Elizabeth Scripturient (the delinquent, ecumenical (hermionesviolin) wrote,
Elizabeth Scripturient (the delinquent, ecumenical

I hear today is Friends' List Commenting Day. (Explanation here and here.) I always love comments, but i would like to state that i do not want people to comment on my entries just for the sake of commenting on them. (I also refuse to comment on people's entries just for the sake of commenting, for the same reason that i don't want people to comment on mine just for the sake of commenting: it seems lame and beside the point because it thus becomes a meaningless comment, though i do get where the idea is coming from, about increasing communication and community and all that.)

Looking back on my notes from the week, i have decided that none of it really merits an entry. I was going to write about Daniel Berrigan and Dennis Kucinich but have decided it isn't worth the energy. I will be making an entry about Lent and also one about this week's Angel episode at some point, but i need to force myself to write my UMass paper today. The stuff below was already written in my procrastination this week, so i'm posting it. (The next two entries will probably get written during my procrastination on this paper because i'm bad like that.)

I have come to two realizations/decisions.
  • I do not want to, and thus will not, read The DaVinci Code.
It is not the kind of fiction that interests me (thriller mystery*) so i had no interest when it first came out. A year later it is still on hold for people at public libraries, and people keep talking about it. My impression is that the author’s research is flawed, and it frustrates me that some people take the history/theology presented in a work of fiction as fact. Being me, if i read the book i would of course have to read all the stuff written about the book interrogating his research and suchlike. I am sure Brown raises a lot of interesting issues, and i would like to be able to discuss them with people. I have decided that i do not need the context of this book to discuss them, though.

*edit: mystery thriller is what The DaVinci Code is, not what my favorite genre is. mystery thriller does not appeal to me. this is what i meant to say. apologies to any who were confused.
  • I do not want to, and thus will not, see Mel Gibson's The Passion of Christ.
I am interested in text. For me, other people’s interpretation of text can have value in an intellectual analytical way, but generally i am not interested in interpretation of the let’s-make-a-movie kind. Some artistic interpretations of the Bible appeal to me, but i do not foresee Gibson’s film being one of those. Additionally, my impression is that the film is deeply flawed in terms of historical accuracy. Of course if i saw the film i would seek out information about its accuracy, but frankly i would rather just do that research in the context of interrogating the original text. Since the movie has come out, i have found myself reading the stuff written about it anyway, natural curiosity and all that, and learning things about the historical crucifixion, so as with The DaVinci Code i can learn about and discuss the issues raised without having to know the specific thing which is raising these larger issues.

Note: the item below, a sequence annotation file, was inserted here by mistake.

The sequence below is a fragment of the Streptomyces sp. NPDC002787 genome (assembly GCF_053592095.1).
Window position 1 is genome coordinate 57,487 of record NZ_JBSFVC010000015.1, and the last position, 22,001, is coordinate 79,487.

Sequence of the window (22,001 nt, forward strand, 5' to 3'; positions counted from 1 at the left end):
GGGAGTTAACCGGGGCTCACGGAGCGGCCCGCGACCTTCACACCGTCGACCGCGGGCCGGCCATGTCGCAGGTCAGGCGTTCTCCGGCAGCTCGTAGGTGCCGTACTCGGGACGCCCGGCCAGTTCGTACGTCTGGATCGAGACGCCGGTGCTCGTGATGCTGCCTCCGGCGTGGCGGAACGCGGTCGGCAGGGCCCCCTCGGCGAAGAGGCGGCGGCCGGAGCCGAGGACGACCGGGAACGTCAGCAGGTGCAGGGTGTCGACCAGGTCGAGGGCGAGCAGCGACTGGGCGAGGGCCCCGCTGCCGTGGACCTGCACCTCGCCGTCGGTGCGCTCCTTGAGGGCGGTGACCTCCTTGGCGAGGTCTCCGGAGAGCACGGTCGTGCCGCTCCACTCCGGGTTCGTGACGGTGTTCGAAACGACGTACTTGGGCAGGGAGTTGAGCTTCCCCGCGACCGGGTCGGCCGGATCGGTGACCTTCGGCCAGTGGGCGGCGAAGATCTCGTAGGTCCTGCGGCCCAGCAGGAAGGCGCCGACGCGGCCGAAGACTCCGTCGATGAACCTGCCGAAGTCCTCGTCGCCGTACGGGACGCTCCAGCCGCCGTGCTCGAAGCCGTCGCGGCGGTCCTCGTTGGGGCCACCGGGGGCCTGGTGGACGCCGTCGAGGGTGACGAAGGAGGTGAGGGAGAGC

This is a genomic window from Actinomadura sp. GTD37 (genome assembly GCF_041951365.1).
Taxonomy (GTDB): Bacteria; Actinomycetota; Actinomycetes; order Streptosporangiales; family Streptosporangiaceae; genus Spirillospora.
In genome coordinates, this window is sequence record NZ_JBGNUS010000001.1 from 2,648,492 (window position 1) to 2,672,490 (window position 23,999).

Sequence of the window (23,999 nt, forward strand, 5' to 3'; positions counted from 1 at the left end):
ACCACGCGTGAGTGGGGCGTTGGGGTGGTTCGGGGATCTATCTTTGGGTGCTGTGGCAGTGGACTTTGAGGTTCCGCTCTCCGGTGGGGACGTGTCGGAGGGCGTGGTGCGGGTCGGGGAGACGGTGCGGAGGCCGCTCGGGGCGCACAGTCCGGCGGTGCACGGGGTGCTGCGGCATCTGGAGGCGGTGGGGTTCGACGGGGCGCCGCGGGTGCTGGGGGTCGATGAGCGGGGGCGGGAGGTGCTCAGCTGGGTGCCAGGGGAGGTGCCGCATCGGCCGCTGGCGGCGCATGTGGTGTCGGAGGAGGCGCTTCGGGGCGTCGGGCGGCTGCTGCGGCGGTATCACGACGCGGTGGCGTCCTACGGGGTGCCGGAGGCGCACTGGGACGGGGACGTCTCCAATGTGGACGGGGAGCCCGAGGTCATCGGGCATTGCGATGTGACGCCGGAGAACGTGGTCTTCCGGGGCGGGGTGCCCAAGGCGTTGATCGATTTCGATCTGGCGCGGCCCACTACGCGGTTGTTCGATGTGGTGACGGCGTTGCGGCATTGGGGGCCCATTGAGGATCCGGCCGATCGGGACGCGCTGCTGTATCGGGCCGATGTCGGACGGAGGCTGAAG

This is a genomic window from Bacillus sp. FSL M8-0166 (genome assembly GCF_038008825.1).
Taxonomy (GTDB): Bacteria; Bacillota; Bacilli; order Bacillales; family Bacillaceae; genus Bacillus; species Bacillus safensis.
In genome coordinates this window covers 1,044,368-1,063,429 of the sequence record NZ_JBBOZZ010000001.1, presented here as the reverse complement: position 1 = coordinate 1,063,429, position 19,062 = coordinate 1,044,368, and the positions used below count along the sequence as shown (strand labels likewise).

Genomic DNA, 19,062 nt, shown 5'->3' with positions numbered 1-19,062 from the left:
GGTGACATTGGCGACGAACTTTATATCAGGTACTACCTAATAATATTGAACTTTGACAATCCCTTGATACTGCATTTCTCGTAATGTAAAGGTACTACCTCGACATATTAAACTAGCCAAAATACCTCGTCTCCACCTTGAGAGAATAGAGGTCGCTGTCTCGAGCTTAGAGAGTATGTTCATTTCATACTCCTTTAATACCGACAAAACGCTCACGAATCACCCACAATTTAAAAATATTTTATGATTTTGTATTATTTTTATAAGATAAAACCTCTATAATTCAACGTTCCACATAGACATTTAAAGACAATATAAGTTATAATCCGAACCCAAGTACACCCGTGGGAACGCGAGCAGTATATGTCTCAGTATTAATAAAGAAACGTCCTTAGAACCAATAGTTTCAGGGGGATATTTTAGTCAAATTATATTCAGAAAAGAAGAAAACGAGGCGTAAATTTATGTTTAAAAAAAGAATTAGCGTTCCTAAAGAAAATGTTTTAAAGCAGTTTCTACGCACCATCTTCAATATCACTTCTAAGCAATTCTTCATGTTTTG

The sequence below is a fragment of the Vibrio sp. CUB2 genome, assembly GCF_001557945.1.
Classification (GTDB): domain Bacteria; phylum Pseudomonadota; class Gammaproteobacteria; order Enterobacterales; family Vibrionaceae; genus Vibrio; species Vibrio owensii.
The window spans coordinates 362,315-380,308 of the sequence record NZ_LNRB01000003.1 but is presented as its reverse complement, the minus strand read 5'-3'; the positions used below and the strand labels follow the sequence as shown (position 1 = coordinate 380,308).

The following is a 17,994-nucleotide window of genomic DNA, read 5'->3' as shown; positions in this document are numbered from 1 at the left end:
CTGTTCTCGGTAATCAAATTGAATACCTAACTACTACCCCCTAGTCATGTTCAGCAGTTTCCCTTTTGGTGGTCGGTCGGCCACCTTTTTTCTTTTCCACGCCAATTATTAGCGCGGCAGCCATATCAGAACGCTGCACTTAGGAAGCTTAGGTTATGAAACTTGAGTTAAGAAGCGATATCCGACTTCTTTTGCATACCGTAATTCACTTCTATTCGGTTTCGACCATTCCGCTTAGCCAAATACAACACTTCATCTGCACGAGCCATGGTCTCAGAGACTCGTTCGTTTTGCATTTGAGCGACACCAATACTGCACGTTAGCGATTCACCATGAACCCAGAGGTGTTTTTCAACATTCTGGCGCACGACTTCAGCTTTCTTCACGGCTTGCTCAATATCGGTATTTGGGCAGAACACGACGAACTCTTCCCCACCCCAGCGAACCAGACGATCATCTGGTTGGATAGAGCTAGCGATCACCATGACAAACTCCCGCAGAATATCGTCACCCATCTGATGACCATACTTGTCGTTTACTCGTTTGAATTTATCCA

Andrew Sullivan saw the movie and wrote about it, including a passage which helps me understand why visual representations of this stuff can be so powerful (something i already kinda knew in the back of my head from some experiences i’ve had).
The very story itself, embedded in the soul and the memory, stirs the emotions and prayers and meditations of a lifetime. To see it rendered in a believable setting in languages that, however inaccurate, give you an impression of being there, is arresting. It brings this simple but awe-inspiring story to life in a way very difficult to approximate in the written or spoken word. You can see why Passion plays were once performed. The Gospels do end in extraordinary drama, pathos, plot, agony. Portraying them vividly may, we can hope, bring some people to read the Gospels and even to explore further what the redemptive message of Jesus really is.
He is also full of criticism for the film, though, and his chilling description of the violence that fills the film has cemented my decision to not watch it; i don’t do pain well, and my understanding -- not just from AS -- is that the way Gibson has done it, is not good.
In a word, it is pornography. By pornography, I mean the reduction of all human thought and feeling and personhood to mere flesh. The center-piece of the movie is an absolutely disgusting and despicable piece of sadism that has no real basis in any of the Gospels. It shows a man being flayed alive - slowly, methodically and with increasing savagery. [...] There is nothing in the Gospels that indicates this level of extreme, endless savagery and there is no theological reason for it. [...] The suffering of Christ is bad and gruesome enough without exaggerating it to this insane degree. Theologically, the point is not that Jesus suffered more than any human being ever has on a physical level. It is that his suffering was profound and voluntary and the culmination of a life and a teaching that Gibson essentially omits.
Tags: books, movies, religion: christianity, the da vinci code

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